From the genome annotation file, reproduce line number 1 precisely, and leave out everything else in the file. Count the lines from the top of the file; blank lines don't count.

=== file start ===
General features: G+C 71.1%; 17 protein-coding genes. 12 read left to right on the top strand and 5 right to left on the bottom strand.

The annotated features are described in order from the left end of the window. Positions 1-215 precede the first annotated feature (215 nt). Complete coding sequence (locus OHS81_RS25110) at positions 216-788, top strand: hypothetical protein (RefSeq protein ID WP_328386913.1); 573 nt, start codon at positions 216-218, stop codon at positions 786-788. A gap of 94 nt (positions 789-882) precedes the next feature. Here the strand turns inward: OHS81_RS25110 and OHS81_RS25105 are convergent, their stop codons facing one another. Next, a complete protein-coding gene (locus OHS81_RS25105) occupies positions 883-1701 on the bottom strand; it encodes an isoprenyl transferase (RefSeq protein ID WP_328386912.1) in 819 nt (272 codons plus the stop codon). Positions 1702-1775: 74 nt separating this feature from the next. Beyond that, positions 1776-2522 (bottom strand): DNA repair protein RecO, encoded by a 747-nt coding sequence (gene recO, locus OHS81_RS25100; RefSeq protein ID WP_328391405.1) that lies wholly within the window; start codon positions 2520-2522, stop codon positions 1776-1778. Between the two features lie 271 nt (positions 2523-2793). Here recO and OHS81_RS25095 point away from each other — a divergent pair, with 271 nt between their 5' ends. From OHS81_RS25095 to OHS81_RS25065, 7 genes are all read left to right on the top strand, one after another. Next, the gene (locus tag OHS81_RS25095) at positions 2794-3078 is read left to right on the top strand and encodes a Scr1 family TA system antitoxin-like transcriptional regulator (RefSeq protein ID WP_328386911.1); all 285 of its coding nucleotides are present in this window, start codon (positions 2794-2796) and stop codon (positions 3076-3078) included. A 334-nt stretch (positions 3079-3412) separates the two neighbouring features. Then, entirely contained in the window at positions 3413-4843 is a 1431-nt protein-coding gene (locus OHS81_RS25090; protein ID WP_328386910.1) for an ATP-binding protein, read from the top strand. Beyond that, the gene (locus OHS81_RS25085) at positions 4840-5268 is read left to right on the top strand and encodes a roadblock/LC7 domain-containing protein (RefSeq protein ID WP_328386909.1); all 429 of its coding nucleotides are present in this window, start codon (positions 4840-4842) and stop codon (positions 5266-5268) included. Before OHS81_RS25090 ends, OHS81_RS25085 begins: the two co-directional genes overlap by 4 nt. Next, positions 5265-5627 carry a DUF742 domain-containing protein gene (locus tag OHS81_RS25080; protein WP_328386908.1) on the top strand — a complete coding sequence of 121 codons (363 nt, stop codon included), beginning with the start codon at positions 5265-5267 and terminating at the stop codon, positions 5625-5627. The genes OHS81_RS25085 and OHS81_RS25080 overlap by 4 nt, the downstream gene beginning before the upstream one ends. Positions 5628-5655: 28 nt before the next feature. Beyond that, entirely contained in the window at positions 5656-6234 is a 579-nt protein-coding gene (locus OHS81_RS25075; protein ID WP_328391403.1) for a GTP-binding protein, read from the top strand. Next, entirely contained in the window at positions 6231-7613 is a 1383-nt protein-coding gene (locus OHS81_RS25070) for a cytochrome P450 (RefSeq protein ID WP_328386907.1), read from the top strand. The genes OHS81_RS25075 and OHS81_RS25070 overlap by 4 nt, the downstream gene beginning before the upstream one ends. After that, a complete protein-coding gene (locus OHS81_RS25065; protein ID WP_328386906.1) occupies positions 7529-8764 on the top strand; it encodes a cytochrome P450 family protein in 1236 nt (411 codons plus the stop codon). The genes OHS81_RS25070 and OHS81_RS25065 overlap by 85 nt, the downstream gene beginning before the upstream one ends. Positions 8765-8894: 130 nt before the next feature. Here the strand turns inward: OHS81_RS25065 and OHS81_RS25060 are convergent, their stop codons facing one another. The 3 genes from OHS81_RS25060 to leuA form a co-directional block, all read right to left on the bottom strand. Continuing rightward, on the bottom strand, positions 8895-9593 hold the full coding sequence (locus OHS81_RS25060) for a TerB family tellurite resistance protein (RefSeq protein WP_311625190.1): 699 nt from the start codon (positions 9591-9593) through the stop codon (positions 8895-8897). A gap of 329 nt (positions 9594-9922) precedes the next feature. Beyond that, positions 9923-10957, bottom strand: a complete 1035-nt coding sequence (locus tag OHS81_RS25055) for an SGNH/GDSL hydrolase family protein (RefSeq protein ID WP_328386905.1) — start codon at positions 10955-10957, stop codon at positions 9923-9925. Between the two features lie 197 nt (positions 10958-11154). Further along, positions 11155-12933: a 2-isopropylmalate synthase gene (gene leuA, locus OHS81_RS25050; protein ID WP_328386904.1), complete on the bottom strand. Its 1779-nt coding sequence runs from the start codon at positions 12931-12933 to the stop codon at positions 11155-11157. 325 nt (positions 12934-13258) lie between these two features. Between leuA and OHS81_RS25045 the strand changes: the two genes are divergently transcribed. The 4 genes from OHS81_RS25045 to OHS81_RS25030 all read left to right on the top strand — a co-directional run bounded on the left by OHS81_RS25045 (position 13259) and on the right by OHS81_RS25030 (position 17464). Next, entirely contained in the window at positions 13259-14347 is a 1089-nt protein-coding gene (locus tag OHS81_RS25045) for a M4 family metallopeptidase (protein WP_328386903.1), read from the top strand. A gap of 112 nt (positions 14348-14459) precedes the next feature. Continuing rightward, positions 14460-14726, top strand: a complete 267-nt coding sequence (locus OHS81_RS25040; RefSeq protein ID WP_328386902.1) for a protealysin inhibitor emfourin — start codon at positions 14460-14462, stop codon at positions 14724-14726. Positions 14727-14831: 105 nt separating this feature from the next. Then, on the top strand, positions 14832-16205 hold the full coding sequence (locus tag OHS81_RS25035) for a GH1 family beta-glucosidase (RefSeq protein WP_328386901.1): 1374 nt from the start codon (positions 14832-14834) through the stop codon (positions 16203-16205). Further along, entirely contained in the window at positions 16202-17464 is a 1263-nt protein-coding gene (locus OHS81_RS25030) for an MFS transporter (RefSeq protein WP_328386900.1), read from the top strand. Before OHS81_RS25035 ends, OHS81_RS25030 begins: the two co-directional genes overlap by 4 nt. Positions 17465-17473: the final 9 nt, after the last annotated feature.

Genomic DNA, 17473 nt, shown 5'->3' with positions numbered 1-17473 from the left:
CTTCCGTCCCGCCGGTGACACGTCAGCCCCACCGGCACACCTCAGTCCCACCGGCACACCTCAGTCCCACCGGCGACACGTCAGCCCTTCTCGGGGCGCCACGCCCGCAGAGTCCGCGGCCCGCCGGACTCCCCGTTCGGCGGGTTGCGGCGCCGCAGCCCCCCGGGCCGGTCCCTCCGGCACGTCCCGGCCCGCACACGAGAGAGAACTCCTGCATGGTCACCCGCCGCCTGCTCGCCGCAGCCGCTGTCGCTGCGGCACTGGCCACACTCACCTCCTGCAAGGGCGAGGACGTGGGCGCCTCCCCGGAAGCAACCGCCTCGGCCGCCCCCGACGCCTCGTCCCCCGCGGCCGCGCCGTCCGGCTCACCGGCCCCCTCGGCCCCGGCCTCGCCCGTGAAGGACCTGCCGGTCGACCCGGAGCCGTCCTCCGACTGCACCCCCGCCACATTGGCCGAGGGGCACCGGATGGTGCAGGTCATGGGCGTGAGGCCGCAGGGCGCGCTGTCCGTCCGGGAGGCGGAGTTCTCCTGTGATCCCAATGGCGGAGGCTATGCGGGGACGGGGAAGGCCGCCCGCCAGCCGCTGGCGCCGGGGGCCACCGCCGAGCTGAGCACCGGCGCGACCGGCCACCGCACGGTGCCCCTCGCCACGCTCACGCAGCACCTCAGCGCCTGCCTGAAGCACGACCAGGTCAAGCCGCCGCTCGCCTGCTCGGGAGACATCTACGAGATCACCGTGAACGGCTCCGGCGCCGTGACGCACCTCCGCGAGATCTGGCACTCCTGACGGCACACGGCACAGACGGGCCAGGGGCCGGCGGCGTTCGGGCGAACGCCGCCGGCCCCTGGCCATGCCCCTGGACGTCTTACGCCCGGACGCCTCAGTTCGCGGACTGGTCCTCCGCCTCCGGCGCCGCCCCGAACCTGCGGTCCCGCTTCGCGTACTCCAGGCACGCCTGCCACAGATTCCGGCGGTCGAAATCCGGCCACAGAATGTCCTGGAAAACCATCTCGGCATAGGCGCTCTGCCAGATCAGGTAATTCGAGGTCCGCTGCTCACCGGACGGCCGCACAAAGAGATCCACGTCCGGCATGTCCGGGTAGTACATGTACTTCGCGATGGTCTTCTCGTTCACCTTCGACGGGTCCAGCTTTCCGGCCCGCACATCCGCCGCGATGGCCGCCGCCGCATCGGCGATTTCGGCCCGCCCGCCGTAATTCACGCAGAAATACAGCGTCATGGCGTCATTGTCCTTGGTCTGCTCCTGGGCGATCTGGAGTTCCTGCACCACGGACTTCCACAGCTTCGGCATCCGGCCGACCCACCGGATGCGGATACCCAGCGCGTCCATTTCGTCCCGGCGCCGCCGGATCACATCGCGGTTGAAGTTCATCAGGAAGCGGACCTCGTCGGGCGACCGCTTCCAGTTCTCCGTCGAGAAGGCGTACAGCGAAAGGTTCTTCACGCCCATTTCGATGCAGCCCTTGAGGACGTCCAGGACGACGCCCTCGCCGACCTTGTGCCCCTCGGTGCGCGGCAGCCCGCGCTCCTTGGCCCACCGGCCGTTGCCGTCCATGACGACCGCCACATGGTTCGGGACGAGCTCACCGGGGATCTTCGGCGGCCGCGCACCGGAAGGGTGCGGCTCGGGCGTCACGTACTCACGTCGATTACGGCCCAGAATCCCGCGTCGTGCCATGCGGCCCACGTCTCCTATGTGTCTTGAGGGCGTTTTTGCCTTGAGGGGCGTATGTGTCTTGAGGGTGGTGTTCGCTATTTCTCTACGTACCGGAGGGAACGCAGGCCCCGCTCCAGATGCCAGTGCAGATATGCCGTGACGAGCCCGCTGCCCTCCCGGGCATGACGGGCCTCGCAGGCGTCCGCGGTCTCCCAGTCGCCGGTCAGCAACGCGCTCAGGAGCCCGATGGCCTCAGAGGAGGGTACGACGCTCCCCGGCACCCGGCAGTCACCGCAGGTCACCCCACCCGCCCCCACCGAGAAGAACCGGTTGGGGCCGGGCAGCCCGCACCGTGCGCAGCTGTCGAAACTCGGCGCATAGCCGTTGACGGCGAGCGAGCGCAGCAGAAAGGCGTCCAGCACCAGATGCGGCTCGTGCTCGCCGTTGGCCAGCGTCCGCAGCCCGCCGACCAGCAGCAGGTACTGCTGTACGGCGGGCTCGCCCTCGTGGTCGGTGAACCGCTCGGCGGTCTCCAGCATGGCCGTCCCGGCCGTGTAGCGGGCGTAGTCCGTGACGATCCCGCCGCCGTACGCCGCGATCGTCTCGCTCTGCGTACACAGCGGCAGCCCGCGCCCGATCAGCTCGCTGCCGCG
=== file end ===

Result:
General features: G+C 71.1%; 17 protein-coding genes. 12 read left to right on the top strand and 5 right to left on the bottom strand.